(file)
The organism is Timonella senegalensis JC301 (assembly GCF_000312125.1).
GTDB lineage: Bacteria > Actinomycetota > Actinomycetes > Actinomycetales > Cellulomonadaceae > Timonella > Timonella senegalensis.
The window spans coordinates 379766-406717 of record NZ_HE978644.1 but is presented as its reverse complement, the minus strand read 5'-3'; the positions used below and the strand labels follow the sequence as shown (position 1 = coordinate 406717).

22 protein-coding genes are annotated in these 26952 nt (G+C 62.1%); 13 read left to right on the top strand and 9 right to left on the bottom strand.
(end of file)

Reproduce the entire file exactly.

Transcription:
The organism is Timonella senegalensis JC301 (assembly GCF_000312125.1).
GTDB lineage: Bacteria > Actinomycetota > Actinomycetes > Actinomycetales > Cellulomonadaceae > Timonella > Timonella senegalensis.
The window spans coordinates 379766-406717 of record NZ_HE978644.1 but is presented as its reverse complement, the minus strand read 5'-3'; the positions used below and the strand labels follow the sequence as shown (position 1 = coordinate 406717).

22 protein-coding genes are annotated in these 26952 nt (G+C 62.1%); 13 read left to right on the top strand and 9 right to left on the bottom strand.